The Mission is getting a new soccer field as part of a pilot program designed to give The City’s children more places to play team sports.
The artificial turffield at Harrison and 26th streets is the work of the City Fields Foundation, a nonprofit that aims to provide more sports fields in all of the city’s neighborhoods.
The foundation aims to improve kids’ everyday lives, spokesman Patrick Hannan said.
The foundation has kicked in $4.5 million to fund the projects for the public-private partnership with The City.
The City Fields Foundation was founded last year in an effort to address the chronic shortage of playing fields in San Francisco.
“Together we can create the best urban park system in the world,” Mayor Gavin Newsom said in a prepared statement.
The mayor has said he wants to keep families in San Francisco.
The Mission location was chosen out of dozens of possible spots because of its poor condition, community value and existing programming.
Garfield Square was a dusty, bare and sometimes muddy field, before renovations began.
Still, children used it despite its pockmarks and lack of goals. Mission kids playing there sometimes in Spanish called it “the park where you break your foot,” according to City Fields.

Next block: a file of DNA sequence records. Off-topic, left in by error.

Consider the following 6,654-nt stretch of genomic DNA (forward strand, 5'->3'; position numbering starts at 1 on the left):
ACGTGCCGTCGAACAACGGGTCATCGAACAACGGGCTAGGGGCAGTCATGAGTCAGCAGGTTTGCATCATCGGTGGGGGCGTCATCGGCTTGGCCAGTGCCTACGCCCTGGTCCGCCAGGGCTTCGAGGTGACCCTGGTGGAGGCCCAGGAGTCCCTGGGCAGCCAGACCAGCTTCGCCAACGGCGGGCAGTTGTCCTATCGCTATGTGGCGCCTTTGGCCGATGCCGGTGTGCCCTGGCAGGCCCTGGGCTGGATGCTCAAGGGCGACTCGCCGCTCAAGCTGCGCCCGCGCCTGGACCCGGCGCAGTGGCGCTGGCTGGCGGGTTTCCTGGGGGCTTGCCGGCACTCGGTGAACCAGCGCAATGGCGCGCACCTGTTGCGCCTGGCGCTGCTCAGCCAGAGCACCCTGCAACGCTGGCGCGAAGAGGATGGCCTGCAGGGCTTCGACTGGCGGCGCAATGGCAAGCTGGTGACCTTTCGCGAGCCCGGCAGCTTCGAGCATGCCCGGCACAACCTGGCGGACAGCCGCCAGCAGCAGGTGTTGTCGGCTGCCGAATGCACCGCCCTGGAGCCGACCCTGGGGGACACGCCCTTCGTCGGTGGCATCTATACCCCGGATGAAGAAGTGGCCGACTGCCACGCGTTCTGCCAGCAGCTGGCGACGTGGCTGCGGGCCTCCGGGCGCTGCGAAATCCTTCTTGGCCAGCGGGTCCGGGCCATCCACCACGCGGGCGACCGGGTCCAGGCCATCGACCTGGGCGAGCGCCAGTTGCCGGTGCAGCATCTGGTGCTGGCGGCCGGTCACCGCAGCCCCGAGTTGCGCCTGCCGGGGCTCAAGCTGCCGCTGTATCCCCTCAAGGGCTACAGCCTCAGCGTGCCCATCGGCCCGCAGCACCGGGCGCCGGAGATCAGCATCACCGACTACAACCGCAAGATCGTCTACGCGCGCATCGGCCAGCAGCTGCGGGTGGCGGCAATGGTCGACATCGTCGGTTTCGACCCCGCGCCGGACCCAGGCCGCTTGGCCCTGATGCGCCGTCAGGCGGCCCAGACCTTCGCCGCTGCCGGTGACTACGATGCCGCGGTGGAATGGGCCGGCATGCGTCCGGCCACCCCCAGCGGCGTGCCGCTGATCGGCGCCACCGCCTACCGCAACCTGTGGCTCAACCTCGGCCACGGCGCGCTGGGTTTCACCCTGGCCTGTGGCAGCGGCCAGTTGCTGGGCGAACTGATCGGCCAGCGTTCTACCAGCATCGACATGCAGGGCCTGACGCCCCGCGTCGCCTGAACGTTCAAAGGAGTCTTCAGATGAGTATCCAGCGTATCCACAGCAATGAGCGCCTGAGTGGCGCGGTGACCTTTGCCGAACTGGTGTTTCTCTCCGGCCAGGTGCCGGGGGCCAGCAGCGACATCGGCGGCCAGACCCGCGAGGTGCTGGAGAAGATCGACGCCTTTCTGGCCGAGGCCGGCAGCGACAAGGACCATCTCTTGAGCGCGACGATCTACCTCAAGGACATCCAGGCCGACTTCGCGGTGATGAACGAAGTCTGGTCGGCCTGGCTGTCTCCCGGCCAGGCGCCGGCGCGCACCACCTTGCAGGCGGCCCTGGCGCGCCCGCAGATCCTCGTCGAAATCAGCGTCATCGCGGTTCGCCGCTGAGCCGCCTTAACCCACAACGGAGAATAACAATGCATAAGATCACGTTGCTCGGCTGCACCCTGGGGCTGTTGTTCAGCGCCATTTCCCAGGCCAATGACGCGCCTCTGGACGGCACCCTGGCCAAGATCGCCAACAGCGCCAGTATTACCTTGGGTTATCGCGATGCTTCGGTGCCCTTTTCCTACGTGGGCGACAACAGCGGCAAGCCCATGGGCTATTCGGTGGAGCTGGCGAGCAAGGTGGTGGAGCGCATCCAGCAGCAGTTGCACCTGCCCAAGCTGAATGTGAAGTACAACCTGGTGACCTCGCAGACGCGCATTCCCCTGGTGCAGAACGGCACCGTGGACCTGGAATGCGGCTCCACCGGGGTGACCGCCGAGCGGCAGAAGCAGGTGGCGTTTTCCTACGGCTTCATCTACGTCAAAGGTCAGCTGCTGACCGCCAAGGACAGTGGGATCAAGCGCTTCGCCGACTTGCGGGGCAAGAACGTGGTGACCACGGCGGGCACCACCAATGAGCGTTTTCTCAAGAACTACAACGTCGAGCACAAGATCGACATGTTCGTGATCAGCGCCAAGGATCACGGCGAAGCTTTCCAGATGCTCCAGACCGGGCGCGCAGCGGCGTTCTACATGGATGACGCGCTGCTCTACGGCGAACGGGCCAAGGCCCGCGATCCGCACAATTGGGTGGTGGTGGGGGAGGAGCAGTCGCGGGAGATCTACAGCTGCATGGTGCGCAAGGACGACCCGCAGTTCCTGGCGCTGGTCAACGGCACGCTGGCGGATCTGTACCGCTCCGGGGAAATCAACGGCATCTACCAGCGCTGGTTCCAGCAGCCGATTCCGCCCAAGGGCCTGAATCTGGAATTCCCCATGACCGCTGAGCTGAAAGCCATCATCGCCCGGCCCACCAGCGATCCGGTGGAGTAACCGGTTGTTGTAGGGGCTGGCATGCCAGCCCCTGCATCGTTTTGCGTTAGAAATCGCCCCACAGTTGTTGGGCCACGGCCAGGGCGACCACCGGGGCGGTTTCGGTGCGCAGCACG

The new field will be striped for U-10 soccer play, which is typical of smaller neighborhood fields used for pick-up games. A reservation system for teams is in the works for the popular spot.
Artificial turf was chosen because it doesn’t require mowing, can be used year-round and doesn’t get muddy.
When the new Garfield Square field opens Wednesday, there will be a clinic offered by the San Francisco Nighthawks, a local women’s team and the Women’s National Team of Ghana, known as the Black Queens.
A second soccer field is scheduled to open in mid-November in Hunters Point at Thornton Avenue and Bayshore Boulevard, Hannan said. The Silver Terrace Playground was known as a rough, weedy field prior to its renovation.